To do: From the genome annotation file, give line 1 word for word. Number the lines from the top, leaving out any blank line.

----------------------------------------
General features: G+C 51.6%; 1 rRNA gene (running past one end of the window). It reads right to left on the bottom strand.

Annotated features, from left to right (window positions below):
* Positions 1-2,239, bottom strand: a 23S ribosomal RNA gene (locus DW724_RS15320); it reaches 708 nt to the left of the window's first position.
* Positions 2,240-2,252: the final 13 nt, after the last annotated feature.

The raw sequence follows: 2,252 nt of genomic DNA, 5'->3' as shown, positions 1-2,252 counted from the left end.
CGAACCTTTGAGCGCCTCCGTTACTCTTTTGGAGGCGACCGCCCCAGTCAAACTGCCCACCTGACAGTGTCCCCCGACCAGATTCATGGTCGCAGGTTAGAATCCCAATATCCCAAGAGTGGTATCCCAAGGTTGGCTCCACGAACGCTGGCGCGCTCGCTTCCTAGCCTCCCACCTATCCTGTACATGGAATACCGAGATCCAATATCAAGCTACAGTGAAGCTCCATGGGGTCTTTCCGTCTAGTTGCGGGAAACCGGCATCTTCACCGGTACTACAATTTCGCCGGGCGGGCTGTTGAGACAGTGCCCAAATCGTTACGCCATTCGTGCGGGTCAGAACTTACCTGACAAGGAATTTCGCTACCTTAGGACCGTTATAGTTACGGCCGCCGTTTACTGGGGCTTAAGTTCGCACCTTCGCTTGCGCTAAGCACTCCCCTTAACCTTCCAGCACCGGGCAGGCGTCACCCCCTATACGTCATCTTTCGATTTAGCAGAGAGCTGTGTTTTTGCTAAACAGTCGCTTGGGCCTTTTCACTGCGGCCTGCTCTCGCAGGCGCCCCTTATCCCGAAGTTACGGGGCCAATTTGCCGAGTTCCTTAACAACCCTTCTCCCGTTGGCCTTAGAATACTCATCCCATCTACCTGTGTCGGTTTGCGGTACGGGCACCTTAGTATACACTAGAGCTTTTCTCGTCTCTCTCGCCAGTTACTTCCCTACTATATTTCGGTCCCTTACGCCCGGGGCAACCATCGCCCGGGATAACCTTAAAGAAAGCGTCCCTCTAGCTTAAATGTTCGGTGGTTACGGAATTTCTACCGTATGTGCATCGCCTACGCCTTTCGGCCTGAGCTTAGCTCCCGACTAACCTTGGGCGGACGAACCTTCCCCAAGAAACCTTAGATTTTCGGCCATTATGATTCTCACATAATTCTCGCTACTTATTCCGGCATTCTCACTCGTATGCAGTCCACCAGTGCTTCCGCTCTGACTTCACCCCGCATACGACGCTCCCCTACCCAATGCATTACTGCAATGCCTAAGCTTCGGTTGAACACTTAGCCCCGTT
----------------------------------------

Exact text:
General features: G+C 51.6%; 1 rRNA gene (running past one end of the window). It reads right to left on the bottom strand.